On the one hand there are individual propositions from different quarters reflecting specific interest groups, and on the other hand, there is a recycling of elements of a regulatory agenda or private sector participation that has not worked in the past. And if it arguably was working to an extent, it scarcely provides a solution to issues.
The contention of ideas has started following an appeal by President Samia Suluhu Hassan, this time when making her maiden address to Parliament, setting out a vision of strong economic growth on the basis of a dynamic private sector and appropriate regulatory methods. These goals will not attract debate or dispute, but a lot of care will have to be exercised about the methods, so that those tuned to the same methods whose solution led to a massive regulatory crisis are kept at bay. There is hence going to be a tussle between change and mild innovation, as various groups stand to lose from changing regulations.
One line of thinking which came up lately from non-state actors said that the country stands a better chance of delivering on the vision set out by President Samia if the private sector is involved in key projects. At first a person coming face to face with this suggestion thinks that the commentator is talking about bringing in large capital infusion in various projects instead of relying on state coffers, for instance shifting from loans to equity. That lessens our freedom but we obtain large amounts of capital that way.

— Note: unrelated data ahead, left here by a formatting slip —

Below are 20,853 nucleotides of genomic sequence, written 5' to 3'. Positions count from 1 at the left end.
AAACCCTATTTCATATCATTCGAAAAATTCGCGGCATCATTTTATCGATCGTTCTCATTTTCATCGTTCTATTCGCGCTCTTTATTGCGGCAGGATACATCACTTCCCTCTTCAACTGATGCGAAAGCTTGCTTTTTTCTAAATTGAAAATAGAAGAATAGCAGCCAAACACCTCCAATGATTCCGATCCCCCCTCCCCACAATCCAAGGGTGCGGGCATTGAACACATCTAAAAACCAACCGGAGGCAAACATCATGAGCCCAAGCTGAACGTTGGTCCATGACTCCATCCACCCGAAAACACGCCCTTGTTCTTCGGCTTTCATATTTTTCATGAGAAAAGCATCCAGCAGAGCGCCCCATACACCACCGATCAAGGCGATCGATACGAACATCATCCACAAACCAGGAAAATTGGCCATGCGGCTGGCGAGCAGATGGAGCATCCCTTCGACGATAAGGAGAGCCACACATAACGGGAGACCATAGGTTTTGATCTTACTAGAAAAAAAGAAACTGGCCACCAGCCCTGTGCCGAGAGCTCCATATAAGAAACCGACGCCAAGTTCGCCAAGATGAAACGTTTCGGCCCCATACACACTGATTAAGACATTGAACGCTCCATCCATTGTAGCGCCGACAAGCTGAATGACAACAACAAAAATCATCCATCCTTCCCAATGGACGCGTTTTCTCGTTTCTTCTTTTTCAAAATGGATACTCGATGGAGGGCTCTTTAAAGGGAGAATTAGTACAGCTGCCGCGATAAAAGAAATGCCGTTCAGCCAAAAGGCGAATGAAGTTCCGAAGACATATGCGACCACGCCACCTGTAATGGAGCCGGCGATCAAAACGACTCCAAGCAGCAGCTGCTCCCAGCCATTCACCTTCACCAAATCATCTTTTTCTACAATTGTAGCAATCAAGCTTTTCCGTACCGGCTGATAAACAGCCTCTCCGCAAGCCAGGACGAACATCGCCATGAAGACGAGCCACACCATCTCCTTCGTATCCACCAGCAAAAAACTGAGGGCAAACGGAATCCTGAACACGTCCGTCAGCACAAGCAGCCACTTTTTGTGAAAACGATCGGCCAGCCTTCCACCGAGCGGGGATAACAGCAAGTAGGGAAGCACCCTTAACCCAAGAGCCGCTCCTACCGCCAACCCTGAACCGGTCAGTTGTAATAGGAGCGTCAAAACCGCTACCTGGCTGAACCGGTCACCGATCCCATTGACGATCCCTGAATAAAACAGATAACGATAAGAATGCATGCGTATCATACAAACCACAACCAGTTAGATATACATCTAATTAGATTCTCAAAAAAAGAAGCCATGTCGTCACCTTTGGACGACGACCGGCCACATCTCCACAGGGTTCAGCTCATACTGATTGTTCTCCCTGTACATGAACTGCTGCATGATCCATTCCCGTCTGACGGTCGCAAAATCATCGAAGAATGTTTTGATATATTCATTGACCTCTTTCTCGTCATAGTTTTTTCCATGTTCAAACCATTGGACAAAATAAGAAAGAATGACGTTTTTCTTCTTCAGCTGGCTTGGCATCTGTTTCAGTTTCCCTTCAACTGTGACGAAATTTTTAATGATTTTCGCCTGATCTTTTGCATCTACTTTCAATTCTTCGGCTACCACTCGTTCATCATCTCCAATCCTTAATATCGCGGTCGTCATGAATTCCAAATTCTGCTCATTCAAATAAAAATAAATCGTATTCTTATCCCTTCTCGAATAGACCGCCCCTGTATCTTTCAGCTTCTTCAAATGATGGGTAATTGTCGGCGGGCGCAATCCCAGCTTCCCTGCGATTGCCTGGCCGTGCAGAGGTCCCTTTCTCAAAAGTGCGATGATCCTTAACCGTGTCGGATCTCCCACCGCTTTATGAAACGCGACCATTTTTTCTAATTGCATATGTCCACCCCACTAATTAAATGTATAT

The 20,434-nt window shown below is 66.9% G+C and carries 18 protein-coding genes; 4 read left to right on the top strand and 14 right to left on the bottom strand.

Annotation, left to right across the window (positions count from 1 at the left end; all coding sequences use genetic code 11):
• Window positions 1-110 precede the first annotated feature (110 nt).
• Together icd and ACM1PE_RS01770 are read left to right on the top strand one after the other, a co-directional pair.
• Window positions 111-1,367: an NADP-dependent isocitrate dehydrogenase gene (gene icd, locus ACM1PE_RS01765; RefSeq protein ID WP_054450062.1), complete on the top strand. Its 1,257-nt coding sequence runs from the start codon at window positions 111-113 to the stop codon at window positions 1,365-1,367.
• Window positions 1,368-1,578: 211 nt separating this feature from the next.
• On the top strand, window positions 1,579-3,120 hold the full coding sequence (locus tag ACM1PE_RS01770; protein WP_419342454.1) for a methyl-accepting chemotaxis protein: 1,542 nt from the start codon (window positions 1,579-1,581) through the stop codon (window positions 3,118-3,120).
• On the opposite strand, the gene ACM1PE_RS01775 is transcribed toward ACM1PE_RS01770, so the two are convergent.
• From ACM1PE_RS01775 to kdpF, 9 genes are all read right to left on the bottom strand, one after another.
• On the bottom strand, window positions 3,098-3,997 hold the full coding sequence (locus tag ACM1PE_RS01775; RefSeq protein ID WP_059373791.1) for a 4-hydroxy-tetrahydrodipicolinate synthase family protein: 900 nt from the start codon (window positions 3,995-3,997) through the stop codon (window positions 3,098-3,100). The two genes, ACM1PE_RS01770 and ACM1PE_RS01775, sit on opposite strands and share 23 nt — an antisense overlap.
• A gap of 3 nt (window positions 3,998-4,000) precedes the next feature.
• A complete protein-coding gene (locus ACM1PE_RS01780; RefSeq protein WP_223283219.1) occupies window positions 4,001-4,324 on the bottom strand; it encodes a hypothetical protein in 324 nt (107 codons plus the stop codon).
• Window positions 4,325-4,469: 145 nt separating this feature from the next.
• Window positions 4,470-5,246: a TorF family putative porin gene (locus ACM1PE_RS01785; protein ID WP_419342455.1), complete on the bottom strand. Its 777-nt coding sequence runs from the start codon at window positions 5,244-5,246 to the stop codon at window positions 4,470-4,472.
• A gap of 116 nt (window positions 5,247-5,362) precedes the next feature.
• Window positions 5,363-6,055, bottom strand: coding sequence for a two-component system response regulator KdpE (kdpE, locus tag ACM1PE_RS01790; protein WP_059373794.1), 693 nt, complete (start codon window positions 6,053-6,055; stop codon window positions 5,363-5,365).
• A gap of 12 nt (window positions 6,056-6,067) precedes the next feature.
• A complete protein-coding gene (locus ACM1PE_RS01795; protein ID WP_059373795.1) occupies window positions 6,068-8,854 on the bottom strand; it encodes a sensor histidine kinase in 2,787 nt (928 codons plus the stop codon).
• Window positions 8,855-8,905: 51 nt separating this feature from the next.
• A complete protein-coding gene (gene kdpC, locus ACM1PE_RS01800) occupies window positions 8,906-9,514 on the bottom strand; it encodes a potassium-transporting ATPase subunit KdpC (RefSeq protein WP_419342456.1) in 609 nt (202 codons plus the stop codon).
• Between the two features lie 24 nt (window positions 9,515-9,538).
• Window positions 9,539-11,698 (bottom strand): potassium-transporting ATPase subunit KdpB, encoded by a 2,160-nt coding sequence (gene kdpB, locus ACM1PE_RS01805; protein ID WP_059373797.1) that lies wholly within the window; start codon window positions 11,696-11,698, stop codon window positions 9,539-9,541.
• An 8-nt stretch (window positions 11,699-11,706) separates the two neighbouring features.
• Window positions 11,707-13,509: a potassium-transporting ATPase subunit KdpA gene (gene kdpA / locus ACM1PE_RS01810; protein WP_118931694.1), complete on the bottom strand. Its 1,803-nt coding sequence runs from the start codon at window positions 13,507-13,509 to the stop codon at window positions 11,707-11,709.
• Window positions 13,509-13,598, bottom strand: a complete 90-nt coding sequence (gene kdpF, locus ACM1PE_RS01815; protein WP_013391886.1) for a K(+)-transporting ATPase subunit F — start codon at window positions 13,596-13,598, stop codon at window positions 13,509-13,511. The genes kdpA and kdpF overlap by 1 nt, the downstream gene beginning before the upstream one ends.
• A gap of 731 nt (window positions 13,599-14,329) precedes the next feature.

One area where floating ideas for the government to take on board and map out corrective action in relation to policy is the fact that those who offer ideas are tied up with specific interest groups. Take for instance the issue of unlocking the country’s agriculture and livestock sectors by increasing productivity, and what some non state actors wish the government would do, if one takes up ideas by the Agriculture Non-State Actors Forum (ANSAF).. Its director said in media remarks that if the government wants the country to reach 1.2m hectares of irrigated farmlands by 2025, this can only be achieved with private sector in the development of irrigation schemes, the remarks noted, taking up from Samia’s propositions.
“The president said the government will start charging farmers using its schemes. We suggest that it allows us to also build schemes and charge farmers to recoup investment,” the group’s executive director underlined. ANSAF has a point in that area, but large scale irrigation risks flooding the market with crops. We can’t have a vocation to produce massively in the hope that those surrounding us need the products, due to this or that set of circumstances. The net idea that the private sector is just a long list of producers setting up projects is likely to lead to poor results, as numerous producers for a narrow market leads to failure. We also need rational approaches to immovable property like farmland and urban land, widening bonafide buyers to include Tanzanians living outside or people who can come with capital to live here. Migrant purchases of landed assets add net wealth, unlike bank loans which only recycle existing wealth.